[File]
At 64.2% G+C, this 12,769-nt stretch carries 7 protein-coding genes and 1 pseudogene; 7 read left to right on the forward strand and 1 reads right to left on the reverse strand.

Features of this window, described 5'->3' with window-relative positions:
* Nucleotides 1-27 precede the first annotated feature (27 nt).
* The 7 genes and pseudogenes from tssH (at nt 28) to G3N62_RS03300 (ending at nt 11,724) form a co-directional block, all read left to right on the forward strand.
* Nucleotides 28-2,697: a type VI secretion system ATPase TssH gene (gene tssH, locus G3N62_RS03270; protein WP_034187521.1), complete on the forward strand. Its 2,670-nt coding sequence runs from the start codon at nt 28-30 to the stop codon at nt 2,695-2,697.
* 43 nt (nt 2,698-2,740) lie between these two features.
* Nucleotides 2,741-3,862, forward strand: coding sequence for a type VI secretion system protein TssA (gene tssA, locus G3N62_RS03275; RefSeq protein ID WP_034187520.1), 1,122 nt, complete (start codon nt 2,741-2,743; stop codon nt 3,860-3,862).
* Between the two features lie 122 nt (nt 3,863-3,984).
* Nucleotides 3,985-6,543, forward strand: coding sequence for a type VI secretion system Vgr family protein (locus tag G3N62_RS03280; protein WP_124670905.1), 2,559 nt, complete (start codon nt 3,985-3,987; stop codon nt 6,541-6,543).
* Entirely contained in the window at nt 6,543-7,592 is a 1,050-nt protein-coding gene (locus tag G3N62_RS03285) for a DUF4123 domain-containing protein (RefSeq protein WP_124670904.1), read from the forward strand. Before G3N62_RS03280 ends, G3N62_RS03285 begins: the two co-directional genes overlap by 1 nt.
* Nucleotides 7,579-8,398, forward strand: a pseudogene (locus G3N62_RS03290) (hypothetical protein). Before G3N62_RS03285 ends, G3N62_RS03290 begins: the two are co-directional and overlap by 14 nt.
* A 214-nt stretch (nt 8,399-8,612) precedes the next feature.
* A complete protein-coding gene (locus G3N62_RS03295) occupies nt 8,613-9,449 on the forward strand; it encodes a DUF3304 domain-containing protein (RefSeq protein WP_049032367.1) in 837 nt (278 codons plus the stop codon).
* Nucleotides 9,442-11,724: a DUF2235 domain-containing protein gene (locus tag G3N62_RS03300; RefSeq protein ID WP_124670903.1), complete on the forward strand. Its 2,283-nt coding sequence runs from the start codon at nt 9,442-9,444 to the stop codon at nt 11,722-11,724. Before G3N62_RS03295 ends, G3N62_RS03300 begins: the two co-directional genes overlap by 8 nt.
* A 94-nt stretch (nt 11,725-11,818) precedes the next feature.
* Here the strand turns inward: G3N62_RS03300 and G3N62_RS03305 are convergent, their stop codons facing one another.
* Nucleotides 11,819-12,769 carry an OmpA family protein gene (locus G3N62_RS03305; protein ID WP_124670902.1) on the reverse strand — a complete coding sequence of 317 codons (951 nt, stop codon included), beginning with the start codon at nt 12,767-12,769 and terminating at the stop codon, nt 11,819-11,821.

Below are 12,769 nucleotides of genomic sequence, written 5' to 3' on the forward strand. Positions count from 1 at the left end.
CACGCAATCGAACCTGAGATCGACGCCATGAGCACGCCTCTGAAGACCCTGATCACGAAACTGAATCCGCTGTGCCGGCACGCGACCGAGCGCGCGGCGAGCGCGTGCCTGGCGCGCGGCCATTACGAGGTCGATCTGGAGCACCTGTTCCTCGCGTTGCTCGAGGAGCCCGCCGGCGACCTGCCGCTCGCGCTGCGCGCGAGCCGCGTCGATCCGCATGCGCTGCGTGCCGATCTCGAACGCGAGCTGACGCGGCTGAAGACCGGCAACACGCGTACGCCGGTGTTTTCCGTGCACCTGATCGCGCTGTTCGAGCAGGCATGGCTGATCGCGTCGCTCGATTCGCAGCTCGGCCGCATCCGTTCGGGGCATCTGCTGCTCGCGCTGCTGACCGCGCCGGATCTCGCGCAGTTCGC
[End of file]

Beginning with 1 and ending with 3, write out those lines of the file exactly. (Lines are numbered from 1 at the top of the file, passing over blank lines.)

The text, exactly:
At 64.2% G+C, this 12,769-nt stretch carries 7 protein-coding genes and 1 pseudogene; 7 read left to right on the forward strand and 1 reads right to left on the reverse strand.

Features of this window, described 5'->3' with window-relative positions:
* Nucleotides 1-27 precede the first annotated feature (27 nt).